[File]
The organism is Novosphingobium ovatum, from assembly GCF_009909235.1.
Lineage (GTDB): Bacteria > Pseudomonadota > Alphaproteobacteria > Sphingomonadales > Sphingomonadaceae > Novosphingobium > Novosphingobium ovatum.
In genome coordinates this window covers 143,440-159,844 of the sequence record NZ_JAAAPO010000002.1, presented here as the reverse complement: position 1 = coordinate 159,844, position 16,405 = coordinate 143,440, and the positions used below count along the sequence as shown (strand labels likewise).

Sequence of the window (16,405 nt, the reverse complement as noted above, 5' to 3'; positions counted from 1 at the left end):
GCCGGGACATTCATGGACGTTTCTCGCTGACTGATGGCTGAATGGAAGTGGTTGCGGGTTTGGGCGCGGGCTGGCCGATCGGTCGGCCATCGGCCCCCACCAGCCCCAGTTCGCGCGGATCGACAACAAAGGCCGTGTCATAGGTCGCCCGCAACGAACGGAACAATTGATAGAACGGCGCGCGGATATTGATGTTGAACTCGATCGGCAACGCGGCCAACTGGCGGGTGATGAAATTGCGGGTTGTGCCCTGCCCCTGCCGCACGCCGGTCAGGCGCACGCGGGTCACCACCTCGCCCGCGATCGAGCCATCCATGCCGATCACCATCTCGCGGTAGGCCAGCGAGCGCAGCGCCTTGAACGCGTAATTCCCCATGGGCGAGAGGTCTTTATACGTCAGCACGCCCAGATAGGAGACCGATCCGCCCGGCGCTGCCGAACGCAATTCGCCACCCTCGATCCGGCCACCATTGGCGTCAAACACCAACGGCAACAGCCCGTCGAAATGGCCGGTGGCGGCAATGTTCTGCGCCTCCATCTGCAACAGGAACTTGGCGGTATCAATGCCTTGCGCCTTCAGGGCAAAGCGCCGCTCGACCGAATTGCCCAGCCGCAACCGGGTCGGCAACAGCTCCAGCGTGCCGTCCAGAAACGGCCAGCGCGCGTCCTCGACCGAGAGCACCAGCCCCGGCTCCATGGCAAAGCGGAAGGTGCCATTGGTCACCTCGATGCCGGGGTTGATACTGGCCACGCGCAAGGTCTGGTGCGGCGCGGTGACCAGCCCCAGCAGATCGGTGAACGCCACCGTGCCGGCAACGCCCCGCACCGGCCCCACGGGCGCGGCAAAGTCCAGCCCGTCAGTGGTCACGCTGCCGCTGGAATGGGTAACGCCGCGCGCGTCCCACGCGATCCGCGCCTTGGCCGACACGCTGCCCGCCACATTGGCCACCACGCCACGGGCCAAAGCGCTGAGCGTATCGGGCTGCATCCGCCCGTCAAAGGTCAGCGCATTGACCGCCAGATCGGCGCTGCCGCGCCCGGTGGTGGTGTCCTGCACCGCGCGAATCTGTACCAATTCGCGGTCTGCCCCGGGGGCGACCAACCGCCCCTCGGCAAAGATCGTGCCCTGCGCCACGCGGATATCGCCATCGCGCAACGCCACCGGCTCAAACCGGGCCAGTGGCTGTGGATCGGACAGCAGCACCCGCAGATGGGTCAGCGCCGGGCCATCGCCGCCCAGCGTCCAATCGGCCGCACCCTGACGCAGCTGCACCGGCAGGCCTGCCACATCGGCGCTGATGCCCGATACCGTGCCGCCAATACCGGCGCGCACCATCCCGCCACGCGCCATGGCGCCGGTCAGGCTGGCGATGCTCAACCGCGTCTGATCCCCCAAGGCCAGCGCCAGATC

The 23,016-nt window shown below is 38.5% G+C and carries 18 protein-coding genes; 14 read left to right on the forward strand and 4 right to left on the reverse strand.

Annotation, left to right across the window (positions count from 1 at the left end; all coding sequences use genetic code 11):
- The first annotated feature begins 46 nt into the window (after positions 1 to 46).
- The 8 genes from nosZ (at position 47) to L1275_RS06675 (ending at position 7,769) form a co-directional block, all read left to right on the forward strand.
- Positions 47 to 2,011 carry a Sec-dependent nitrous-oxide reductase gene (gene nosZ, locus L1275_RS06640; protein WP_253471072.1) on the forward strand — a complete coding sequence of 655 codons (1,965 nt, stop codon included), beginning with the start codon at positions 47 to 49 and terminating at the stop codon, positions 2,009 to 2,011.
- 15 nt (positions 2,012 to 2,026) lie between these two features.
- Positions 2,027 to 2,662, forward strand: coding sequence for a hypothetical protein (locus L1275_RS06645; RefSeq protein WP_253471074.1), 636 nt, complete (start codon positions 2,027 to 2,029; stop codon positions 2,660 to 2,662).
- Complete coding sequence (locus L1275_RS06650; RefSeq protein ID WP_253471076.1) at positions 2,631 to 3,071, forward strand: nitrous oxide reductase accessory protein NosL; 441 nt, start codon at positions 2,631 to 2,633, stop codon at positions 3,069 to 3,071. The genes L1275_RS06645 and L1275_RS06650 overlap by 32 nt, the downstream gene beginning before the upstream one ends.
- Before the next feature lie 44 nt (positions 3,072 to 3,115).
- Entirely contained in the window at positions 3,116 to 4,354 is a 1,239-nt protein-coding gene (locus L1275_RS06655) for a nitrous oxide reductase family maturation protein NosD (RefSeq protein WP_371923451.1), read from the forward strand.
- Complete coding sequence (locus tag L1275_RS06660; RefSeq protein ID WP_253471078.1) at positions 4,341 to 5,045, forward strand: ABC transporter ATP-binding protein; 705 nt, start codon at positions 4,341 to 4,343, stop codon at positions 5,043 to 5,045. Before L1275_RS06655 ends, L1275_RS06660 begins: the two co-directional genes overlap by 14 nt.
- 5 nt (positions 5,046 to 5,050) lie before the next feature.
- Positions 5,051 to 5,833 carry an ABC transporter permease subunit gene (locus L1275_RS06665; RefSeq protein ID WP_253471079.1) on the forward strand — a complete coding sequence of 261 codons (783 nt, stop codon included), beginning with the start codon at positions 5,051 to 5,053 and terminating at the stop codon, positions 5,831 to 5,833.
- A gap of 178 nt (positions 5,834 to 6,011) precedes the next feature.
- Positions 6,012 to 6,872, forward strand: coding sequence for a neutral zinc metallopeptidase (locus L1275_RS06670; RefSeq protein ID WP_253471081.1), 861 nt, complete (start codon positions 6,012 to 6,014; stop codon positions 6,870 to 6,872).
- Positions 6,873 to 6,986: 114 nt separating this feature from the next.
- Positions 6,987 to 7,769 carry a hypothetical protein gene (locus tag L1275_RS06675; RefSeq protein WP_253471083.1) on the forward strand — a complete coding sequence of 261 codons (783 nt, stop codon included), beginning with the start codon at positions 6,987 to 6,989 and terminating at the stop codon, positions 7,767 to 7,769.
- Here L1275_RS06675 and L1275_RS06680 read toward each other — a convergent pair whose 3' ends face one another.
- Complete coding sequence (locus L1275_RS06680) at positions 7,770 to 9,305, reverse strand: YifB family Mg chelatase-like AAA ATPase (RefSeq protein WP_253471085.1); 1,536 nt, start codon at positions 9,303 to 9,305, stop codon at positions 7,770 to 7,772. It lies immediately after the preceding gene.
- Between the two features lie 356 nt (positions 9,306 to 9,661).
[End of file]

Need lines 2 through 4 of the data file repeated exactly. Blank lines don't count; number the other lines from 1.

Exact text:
Lineage (GTDB): Bacteria > Pseudomonadota > Alphaproteobacteria > Sphingomonadales > Sphingomonadaceae > Novosphingobium > Novosphingobium ovatum.
In genome coordinates this window covers 143,440-159,844 of the sequence record NZ_JAAAPO010000002.1, presented here as the reverse complement: position 1 = coordinate 159,844, position 16,405 = coordinate 143,440, and the positions used below count along the sequence as shown (strand labels likewise).

Sequence of the window (16,405 nt, the reverse complement as noted above, 5' to 3'; positions counted from 1 at the left end):